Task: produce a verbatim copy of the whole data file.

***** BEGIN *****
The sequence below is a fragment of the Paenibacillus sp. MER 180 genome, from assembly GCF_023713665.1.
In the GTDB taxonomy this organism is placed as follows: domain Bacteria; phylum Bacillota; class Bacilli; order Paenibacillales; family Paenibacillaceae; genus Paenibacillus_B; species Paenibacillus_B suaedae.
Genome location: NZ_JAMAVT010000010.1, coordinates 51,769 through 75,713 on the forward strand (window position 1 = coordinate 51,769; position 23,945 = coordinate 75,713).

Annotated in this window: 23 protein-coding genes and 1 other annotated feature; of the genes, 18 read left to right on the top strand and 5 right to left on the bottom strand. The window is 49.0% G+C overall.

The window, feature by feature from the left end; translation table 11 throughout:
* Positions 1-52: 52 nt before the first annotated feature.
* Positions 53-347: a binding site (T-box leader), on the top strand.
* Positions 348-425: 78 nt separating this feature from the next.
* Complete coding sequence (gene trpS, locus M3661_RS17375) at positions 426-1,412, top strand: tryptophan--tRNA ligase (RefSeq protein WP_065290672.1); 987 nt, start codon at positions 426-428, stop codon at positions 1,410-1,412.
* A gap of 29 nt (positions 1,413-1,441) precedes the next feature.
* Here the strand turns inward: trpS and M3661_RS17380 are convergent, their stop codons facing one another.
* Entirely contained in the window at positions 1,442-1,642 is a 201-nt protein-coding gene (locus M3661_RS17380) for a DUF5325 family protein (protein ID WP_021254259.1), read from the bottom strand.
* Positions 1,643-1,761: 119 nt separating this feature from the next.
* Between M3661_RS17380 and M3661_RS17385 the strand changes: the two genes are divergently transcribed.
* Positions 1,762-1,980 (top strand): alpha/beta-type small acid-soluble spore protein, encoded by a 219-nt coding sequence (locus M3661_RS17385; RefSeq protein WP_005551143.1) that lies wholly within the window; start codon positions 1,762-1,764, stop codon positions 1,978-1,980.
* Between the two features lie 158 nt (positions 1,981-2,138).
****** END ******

The sequence below is a fragment of the Paenibacillus sp. MER 180 genome, from assembly GCF_023713665.1.
In the GTDB taxonomy this organism is placed as follows: domain Bacteria; phylum Bacillota; class Bacilli; order Paenibacillales; family Paenibacillaceae; genus Paenibacillus_B; species Paenibacillus_B suaedae.
Genome location: NZ_JAMAVT010000010.1, coordinates 51,769 through 75,713 on the forward strand (window position 1 = coordinate 51,769; position 23,945 = coordinate 75,713).

Annotated in this window: 23 protein-coding genes and 1 other annotated feature; of the genes, 18 read left to right on the top strand and 5 right to left on the bottom strand. The window is 49.0% G+C overall.

The window, feature by feature from the left end; translation table 11 throughout:
* Positions 1-52: 52 nt before the first annotated feature.
* Positions 53-347: a binding site (T-box leader), on the top strand.
* Positions 348-425: 78 nt separating this feature from the next.
* Complete coding sequence (gene trpS, locus M3661_RS17375) at positions 426-1,412, top strand: tryptophan--tRNA ligase (RefSeq protein WP_065290672.1); 987 nt, start codon at positions 426-428, stop codon at positions 1,410-1,412.
* A gap of 29 nt (positions 1,413-1,441) precedes the next feature.
* Here the strand turns inward: trpS and M3661_RS17380 are convergent, their stop codons facing one another.
* Entirely contained in the window at positions 1,442-1,642 is a 201-nt protein-coding gene (locus M3661_RS17380) for a DUF5325 family protein (protein ID WP_021254259.1), read from the bottom strand.
* Positions 1,643-1,761: 119 nt separating this feature from the next.
* Between M3661_RS17380 and M3661_RS17385 the strand changes: the two genes are divergently transcribed.
* Positions 1,762-1,980 (top strand): alpha/beta-type small acid-soluble spore protein, encoded by a 219-nt coding sequence (locus M3661_RS17385; RefSeq protein WP_005551143.1) that lies wholly within the window; start codon positions 1,762-1,764, stop codon positions 1,978-1,980.
* Between the two features lie 158 nt (positions 1,981-2,138).